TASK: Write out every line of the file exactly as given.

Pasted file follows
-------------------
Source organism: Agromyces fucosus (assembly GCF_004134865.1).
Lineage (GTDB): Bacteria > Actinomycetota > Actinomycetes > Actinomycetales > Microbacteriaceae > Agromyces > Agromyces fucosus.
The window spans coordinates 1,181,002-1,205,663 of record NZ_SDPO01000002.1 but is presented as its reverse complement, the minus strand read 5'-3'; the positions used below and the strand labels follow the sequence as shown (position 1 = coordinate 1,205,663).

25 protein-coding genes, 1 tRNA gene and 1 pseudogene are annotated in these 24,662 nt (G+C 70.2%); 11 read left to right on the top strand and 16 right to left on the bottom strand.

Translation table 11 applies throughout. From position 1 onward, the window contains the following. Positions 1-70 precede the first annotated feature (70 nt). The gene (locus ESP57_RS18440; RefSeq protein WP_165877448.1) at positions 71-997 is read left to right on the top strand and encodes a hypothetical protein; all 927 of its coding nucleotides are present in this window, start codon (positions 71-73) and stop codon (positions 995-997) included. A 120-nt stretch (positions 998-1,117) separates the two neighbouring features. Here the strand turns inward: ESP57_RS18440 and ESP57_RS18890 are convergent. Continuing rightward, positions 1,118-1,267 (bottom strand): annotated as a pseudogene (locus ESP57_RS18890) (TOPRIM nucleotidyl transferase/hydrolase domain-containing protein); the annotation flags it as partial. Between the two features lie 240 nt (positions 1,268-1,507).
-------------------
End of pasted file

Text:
Source organism: Agromyces fucosus (assembly GCF_004134865.1).
Lineage (GTDB): Bacteria > Actinomycetota > Actinomycetes > Actinomycetales > Microbacteriaceae > Agromyces > Agromyces fucosus.
The window spans coordinates 1,181,002-1,205,663 of record NZ_SDPO01000002.1 but is presented as its reverse complement, the minus strand read 5'-3'; the positions used below and the strand labels follow the sequence as shown (position 1 = coordinate 1,205,663).

25 protein-coding genes, 1 tRNA gene and 1 pseudogene are annotated in these 24,662 nt (G+C 70.2%); 11 read left to right on the top strand and 16 right to left on the bottom strand.

Translation table 11 applies throughout. From position 1 onward, the window contains the following. Positions 1-70 precede the first annotated feature (70 nt). The gene (locus ESP57_RS18440; RefSeq protein WP_165877448.1) at positions 71-997 is read left to right on the top strand and encodes a hypothetical protein; all 927 of its coding nucleotides are present in this window, start codon (positions 71-73) and stop codon (positions 995-997) included. A 120-nt stretch (positions 998-1,117) separates the two neighbouring features. Here the strand turns inward: ESP57_RS18440 and ESP57_RS18890 are convergent. Continuing rightward, positions 1,118-1,267 (bottom strand): annotated as a pseudogene (locus ESP57_RS18890) (TOPRIM nucleotidyl transferase/hydrolase domain-containing protein); the annotation flags it as partial. Between the two features lie 240 nt (positions 1,268-1,507).